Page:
Responding to the recent failed coup in Turkey, and the successful one in Egypt in 2012, Yaroslav Trofimov reflects on the failure of democracy to take hold in the Muslim Middle East:
This cycle of conflict—between the entrenched “deep state,” dominated by a country’s military and security establishments, and Islamist parties eager to grab as much power as possible whenever elected due to their wholly legitimate fears that they won’t otherwise be allowed to govern—has been a major reason why democracy has failed to take root in the Middle East.
Tainted by their associations with the West or with autocratic regimes long in power, liberal and secular parties have struggled to emerge as a third option in much of the region. And democracy, after all, is a tough proposition when neither of the two major forces now shaping the Middle East’s politics—the old-guard autocrats and the Islamist movements—truly believes in it. . . .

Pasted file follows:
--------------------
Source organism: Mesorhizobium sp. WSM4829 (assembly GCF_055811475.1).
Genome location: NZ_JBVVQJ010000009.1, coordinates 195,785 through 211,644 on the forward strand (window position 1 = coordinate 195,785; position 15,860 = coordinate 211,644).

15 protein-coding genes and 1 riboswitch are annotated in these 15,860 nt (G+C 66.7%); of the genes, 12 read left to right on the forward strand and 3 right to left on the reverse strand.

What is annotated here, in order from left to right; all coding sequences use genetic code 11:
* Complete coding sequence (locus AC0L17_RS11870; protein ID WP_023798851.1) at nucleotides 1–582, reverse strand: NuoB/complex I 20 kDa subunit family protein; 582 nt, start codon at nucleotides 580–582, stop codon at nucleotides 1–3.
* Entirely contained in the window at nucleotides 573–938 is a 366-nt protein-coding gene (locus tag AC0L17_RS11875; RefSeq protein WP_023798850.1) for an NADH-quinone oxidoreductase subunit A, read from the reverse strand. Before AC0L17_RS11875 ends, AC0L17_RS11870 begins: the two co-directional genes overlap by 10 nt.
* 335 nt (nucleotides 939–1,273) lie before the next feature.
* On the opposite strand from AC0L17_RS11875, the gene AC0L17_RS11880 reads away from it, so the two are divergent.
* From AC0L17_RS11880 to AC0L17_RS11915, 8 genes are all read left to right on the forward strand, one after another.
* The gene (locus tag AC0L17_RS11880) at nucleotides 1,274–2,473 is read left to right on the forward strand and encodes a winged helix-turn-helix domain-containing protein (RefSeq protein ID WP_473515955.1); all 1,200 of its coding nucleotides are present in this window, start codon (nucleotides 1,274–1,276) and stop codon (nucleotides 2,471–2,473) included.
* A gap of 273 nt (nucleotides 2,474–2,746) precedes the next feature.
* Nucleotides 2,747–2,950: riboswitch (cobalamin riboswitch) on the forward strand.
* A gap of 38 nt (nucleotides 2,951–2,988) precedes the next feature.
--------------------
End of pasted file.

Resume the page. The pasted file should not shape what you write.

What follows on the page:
This democracy problem is linked not so much with Islam, an ancient religion, as with political Islam—a modern ideology developed in 20th-century Egypt, in part, to redress the Middle East’s backwardness compared with the West. Its founding fathers in the Muslim Brotherhood met violent deaths . . . but their ideas took root throughout the Middle East after the repeated failures of autocratic regimes that preached the rival ideas of socialism and Arab nationalism. Offshoots of the Brotherhood now represent the dominant political movements from Morocco to Turkey to the Gaza Strip.